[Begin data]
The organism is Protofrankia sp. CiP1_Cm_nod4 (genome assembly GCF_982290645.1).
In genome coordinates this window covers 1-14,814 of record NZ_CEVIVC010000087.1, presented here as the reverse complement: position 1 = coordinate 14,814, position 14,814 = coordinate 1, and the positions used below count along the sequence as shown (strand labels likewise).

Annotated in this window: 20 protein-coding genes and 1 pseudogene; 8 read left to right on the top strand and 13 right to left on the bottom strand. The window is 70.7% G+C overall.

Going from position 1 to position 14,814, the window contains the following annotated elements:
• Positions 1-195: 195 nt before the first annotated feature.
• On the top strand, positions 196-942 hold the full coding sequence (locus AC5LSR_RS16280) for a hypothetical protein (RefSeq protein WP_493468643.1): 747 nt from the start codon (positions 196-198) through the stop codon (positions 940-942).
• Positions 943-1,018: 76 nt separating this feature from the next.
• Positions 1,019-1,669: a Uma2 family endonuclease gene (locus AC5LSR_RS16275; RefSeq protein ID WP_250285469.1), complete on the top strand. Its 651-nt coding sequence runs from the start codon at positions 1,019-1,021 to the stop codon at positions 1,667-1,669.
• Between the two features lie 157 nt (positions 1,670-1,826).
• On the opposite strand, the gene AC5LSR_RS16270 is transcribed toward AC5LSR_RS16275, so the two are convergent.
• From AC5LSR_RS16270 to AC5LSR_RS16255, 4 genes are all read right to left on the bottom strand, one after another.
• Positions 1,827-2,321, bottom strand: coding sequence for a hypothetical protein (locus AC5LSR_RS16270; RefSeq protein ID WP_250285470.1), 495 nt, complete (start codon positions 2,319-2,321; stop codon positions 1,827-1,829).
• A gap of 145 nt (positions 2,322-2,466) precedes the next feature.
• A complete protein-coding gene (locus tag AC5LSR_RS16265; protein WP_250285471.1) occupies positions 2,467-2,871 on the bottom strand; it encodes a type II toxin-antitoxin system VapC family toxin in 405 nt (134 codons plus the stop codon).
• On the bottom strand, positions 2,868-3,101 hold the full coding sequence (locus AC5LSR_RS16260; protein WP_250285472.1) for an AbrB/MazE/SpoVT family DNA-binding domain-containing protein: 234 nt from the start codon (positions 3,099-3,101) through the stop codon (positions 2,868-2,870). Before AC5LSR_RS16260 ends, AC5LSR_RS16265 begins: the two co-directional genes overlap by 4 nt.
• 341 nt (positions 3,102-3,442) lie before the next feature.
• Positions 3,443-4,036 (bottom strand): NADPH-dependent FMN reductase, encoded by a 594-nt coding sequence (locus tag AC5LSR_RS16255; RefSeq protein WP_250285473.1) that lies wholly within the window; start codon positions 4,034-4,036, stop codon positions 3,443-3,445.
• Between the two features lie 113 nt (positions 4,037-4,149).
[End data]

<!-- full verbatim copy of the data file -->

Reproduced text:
The organism is Protofrankia sp. CiP1_Cm_nod4 (genome assembly GCF_982290645.1).
In genome coordinates this window covers 1-14,814 of record NZ_CEVIVC010000087.1, presented here as the reverse complement: position 1 = coordinate 14,814, position 14,814 = coordinate 1, and the positions used below count along the sequence as shown (strand labels likewise).

Annotated in this window: 20 protein-coding genes and 1 pseudogene; 8 read left to right on the top strand and 13 right to left on the bottom strand. The window is 70.7% G+C overall.

Going from position 1 to position 14,814, the window contains the following annotated elements:
• Positions 1-195: 195 nt before the first annotated feature.
• On the top strand, positions 196-942 hold the full coding sequence (locus AC5LSR_RS16280) for a hypothetical protein (RefSeq protein WP_493468643.1): 747 nt from the start codon (positions 196-198) through the stop codon (positions 940-942).
• Positions 943-1,018: 76 nt separating this feature from the next.
• Positions 1,019-1,669: a Uma2 family endonuclease gene (locus AC5LSR_RS16275; RefSeq protein ID WP_250285469.1), complete on the top strand. Its 651-nt coding sequence runs from the start codon at positions 1,019-1,021 to the stop codon at positions 1,667-1,669.
• Between the two features lie 157 nt (positions 1,670-1,826).
• On the opposite strand, the gene AC5LSR_RS16270 is transcribed toward AC5LSR_RS16275, so the two are convergent.
• From AC5LSR_RS16270 to AC5LSR_RS16255, 4 genes are all read right to left on the bottom strand, one after another.
• Positions 1,827-2,321, bottom strand: coding sequence for a hypothetical protein (locus AC5LSR_RS16270; RefSeq protein ID WP_250285470.1), 495 nt, complete (start codon positions 2,319-2,321; stop codon positions 1,827-1,829).
• A gap of 145 nt (positions 2,322-2,466) precedes the next feature.
• A complete protein-coding gene (locus tag AC5LSR_RS16265; protein WP_250285471.1) occupies positions 2,467-2,871 on the bottom strand; it encodes a type II toxin-antitoxin system VapC family toxin in 405 nt (134 codons plus the stop codon).
• On the bottom strand, positions 2,868-3,101 hold the full coding sequence (locus AC5LSR_RS16260; protein WP_250285472.1) for an AbrB/MazE/SpoVT family DNA-binding domain-containing protein: 234 nt from the start codon (positions 3,099-3,101) through the stop codon (positions 2,868-2,870). Before AC5LSR_RS16260 ends, AC5LSR_RS16265 begins: the two co-directional genes overlap by 4 nt.
• 341 nt (positions 3,102-3,442) lie before the next feature.
• Positions 3,443-4,036 (bottom strand): NADPH-dependent FMN reductase, encoded by a 594-nt coding sequence (locus tag AC5LSR_RS16255; RefSeq protein WP_250285473.1) that lies wholly within the window; start codon positions 4,034-4,036, stop codon positions 3,443-3,445.
• Between the two features lie 113 nt (positions 4,037-4,149).